Universal plans a 20-acre "Wizarding World," a little bigger than the average size of its themed "islands" at Islands of Adventure. Part would be carved away from what is now "The Lost Continent" island, and the rest would be land now used for employee parking and park support, outside the back fence.
The new, "seventh island" would feature reconstructed and rethemed attractions, and all-new ones, Scott Trowbridge, vice president of Universal's Creative Studios, said in an interview. The Hogwarts castle and locations from Rowling's Forbidden Forest and Hogsmeade village will be created as backdrops to attractions, shops and restaurants.
Three-time Academy Award-winning production designer Stuart Craig, who designed sets for all the Harry Potter movies, leads the "Wizarding World" design team.
Much of "The Lost Continent" island, including Universal's award-winning Mythos Restaurant, will be retained as a separate themed area, just smaller. The island is to remain open during construction as well.
Some current "Lost Continent" attractions such as The Dueling Dragons roller coasters and The Flying Unicorn coaster ride likely would be adapted to fit the Harry Potter story. Trowbridge would not discuss specific attractions, but did say that Universal intended to "leverage some existing infrastructure." He said that would have to include far more than a new paint job and a new sign, because too much is at stake.
Davis agreed, noting that the large, dedicated fan base that Universal hopes to capture could turn on the resort if fans conclude Universal cheapened the Harry Potter concept.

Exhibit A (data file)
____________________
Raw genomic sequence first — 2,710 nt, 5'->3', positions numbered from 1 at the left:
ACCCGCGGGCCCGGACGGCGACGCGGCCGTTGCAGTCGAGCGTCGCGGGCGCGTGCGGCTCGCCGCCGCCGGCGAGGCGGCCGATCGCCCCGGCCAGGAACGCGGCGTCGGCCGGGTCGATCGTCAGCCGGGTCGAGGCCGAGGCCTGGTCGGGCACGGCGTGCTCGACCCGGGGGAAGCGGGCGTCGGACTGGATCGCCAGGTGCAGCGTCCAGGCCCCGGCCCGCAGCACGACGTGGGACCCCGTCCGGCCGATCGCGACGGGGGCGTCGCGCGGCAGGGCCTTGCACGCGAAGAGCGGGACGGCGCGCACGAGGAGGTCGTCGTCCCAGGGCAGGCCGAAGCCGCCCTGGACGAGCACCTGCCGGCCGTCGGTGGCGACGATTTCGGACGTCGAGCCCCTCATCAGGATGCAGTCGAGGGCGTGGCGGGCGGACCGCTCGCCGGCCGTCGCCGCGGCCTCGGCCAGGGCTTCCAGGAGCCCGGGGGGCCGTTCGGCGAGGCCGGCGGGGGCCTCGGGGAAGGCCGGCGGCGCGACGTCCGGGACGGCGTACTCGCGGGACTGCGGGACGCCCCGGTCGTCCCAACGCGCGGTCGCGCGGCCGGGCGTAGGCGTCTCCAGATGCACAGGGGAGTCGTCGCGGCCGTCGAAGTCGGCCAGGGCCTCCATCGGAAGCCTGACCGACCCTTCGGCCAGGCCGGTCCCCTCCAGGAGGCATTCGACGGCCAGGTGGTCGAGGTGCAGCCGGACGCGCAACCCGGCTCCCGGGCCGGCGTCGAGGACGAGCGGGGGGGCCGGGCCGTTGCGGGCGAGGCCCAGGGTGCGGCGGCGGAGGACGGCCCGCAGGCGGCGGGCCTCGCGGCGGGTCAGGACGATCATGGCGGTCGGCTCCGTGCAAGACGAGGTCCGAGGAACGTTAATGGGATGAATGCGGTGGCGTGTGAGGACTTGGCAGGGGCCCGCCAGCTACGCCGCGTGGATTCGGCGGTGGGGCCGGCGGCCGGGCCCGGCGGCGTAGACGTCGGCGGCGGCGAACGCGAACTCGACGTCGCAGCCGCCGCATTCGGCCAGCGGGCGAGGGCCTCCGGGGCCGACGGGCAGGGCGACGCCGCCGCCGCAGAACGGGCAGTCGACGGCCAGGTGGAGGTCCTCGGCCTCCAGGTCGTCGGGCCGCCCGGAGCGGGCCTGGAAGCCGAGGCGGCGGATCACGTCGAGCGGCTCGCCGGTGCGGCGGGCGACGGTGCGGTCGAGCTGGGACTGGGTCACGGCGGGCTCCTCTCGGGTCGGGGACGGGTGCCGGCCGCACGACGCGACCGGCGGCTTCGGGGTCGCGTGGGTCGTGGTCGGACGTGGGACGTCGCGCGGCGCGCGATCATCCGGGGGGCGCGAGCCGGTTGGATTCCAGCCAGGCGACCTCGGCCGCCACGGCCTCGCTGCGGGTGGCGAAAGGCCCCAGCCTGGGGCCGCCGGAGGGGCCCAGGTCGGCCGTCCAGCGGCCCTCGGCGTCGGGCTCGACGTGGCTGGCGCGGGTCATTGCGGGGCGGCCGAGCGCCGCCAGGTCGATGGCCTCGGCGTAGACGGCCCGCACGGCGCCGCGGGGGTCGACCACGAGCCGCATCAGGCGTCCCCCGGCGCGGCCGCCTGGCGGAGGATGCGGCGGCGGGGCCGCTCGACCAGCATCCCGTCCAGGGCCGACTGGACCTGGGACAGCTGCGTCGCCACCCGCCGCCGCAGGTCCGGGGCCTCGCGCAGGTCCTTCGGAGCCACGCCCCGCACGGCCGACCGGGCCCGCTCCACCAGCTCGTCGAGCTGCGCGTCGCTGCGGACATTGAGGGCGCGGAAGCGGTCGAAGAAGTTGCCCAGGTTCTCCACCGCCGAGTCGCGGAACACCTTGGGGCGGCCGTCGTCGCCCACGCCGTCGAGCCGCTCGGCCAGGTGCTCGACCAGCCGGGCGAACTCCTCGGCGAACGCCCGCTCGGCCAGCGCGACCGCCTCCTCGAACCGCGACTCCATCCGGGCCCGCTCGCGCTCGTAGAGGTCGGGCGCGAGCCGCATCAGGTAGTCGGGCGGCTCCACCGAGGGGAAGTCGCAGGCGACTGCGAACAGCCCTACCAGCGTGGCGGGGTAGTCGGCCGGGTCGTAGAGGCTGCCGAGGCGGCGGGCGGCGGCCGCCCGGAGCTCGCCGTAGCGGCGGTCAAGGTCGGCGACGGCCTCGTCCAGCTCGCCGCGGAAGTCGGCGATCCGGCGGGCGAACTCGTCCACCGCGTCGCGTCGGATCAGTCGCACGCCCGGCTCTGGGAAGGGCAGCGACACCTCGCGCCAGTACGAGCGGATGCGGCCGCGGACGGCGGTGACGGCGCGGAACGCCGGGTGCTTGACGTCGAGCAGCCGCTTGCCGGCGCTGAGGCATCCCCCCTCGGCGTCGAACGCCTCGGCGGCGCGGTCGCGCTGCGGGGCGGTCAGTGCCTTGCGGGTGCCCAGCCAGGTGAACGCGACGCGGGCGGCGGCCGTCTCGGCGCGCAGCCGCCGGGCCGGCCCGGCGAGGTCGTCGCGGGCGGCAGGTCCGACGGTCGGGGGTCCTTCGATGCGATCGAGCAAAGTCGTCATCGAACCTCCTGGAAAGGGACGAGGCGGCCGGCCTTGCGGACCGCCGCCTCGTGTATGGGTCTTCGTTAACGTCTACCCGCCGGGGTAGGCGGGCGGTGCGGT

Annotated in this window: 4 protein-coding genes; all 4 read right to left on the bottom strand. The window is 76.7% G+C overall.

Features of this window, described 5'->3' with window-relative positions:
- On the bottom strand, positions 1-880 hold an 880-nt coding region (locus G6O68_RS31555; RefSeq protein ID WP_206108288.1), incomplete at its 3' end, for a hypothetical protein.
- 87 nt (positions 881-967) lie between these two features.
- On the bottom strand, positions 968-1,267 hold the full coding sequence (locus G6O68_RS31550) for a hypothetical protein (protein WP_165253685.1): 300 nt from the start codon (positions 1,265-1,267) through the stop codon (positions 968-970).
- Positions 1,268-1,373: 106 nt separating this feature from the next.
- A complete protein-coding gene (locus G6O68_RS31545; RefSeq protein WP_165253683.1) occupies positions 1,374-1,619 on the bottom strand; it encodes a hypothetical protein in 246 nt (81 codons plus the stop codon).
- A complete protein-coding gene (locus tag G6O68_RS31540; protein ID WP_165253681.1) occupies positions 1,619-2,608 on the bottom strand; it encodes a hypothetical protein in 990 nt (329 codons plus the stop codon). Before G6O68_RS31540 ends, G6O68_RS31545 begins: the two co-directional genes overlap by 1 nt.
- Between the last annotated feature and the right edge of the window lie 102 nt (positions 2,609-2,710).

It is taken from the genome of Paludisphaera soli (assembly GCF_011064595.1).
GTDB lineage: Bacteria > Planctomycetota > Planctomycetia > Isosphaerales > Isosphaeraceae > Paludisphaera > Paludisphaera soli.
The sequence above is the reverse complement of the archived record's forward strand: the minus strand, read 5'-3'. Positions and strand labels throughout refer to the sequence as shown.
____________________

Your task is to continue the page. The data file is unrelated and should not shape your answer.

"We do have a responsibility to all the fans that are out there in the world that have followed the Harry Potter saga through the films and the books," Davis said. "We're taking that very, very seriously. We're going to be true to the books and the films, and make sure that when people come here they're going to be very, very happy with what they see."
The Harry Potter phenomenon has been phenomenally lucrative.
The first six books have sold more than 300 million copies, in 63 languages, according to the BBC Web site. The most recent, Harry Potter and the Half-Blood Prince, sold nearly 7 million copies in the United States just in its first day in print.
The four movies have pulled in more than $3.5 billion so far, according to the independent Hollywood tracking Web site boxofficemojo.com. All of the movies are among the 20 highest-grossing ever, led by Harry Potter and the Sorcerer's Stone, which, with a $976.5 million box office, is the fourth-biggest film of all time.
And the Harry Potter story continues.
The seventh and final novel, Harry Potter and the Deathly Hallows, will be released July 21. The fifth movie, Harry Potter and the Order of the Phoenix, will be released July 11. The sixth and seventh films are certain to follow in coming years.
And now coming at the end of this decade: "Harry Potter and the Islands of Adventure."
If it had looked to some critics as if Universal had not brought much new to Islands of Adventure lately, it's because the company had been seeking "the right fit," then working to get Harry Potter when it became available, Trowbridge said.
"We've worked for the past couple of years to figure out how we could bring it to life," he said. "We were really looking for something that had the kind of power, the kind of transportive and immersive world of imagination that Harry Potter brings."